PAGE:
Reliability Upgrades for the AR-15

Posted by Brian on 1/28/2018 to AR-15 Technical
Reliability Upgrades for the AR-15

The AR-15 is America's most popular rifle; and with that popularity there has been a lot of different manufacturers making various different quality AR-15 rifles. Any AR-15 can be made into a reliable AR-15 without spending a ton of money. 

There are a few different things can effect the reliability of any AR-15 regardless of the price and quality:

Cheap poor quality ammunition can make any firearm have problems. Ammunition is just like anything else, you get what you pay for. You don't need to spend a lot of money to get good ammunition that will go bang every time you pull the trigger. Some of the cheap Russian steel cased ammo such as Tula is under powered, and will cause many AR-15s to have cycling problems. Spending just a little more money can get you Wolf Gold or PMC which should work fine in any AR-15. Use the cheap under powered ammo for working on malfunction drills.

You don't need to spend much money to get good quality magazines. Poorly designed magazine's can cause malfunctions in any AR-15. Magpul's PMAGs are incredibly reliable. There are many other good quality magazines avilable from other manufacturers. It's not a bad idea to buy only one or two of a specific kind of magazine to make sure they work correctly in your rifle before buying more.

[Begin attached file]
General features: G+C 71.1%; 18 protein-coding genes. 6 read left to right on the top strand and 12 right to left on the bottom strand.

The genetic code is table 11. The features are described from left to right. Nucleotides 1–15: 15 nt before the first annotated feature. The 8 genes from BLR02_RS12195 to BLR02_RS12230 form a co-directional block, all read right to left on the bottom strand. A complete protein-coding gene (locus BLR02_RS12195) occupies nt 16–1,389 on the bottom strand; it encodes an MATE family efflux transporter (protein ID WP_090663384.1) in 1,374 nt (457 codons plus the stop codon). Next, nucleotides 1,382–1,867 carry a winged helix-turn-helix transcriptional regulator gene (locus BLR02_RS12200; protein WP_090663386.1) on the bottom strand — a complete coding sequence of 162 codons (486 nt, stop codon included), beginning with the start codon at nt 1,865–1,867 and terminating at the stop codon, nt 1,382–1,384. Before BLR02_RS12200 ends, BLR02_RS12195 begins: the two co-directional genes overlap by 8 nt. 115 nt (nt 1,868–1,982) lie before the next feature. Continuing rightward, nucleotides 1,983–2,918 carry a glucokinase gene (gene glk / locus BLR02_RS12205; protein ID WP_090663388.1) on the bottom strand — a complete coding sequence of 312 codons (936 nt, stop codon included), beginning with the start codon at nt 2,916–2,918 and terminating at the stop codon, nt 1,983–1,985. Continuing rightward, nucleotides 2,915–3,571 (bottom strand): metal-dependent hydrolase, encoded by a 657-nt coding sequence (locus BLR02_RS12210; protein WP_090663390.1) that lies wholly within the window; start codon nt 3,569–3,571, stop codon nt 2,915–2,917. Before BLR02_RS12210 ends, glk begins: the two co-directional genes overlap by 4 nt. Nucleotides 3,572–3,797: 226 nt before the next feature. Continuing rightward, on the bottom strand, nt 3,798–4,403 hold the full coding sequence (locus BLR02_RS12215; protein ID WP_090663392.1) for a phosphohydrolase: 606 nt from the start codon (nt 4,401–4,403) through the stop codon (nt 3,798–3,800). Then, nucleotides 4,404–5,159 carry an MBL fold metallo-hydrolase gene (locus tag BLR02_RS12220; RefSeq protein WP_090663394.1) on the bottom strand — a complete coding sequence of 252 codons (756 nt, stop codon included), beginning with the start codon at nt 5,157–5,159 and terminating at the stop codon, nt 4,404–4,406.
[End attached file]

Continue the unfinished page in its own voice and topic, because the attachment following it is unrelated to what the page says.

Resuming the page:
Bolt Carrier Group
If a part is going to break on your AR-15 it most likely will be something in the Bolt Carrier Group. The bolt is under a lot of stress. In some of the lower end AR-15s bolts and bolt carriers have been known to crack or have catastrophic failures after only a few hundred rounds. Most of the cheaper AR-15's do not have bolt carrier groups that were High Pressure (HP) or Magnetic Particle Tested (MPI). If your bolt carrier group was not at least MPI tested it's a good idea to get a new bolt carrier group that has been tested so you know its free from cracks. A good quality bolt carrier group costs $100-$150 and while you're are it you might as well get a Nickle Boron coated or Nitride/Melonite treated bolt carrier group which both have lower friction coefficients and are both much easier to clean than phosphate bolt carrier groups. Don't forget to use some sort of gun oil on it.

A heavier buffer than the normal H carbine buffer can help by adding a bit more weight behind the bolt to ensure it goes into battery. This will especially help after you have fired a few thousand rounds through the gun without cleaning. However a buffer that is too heavy can cause cycling problems. It may take some experimenting to see what the heaviest buffer weight is that you can shoot reliably in your specific AR. A heavier buffer also has the added benefit of slowing the cycle rate which will help dampen the recoil that is felt by the shooter. If your AR has a carbine length gas system you can probably use a heavier buffer than an AR with a rifle length gas system.

Field Repair Kits
If the quality of the lower parts kit is in question a "Field Repair Kit" is a cheap bit of insurance. Typically a Field Repair Kit contains parts that are somewhat prone to breaking or typically lost. Most of these kits are around $30 and some are even less depending on how many parts are in the kit.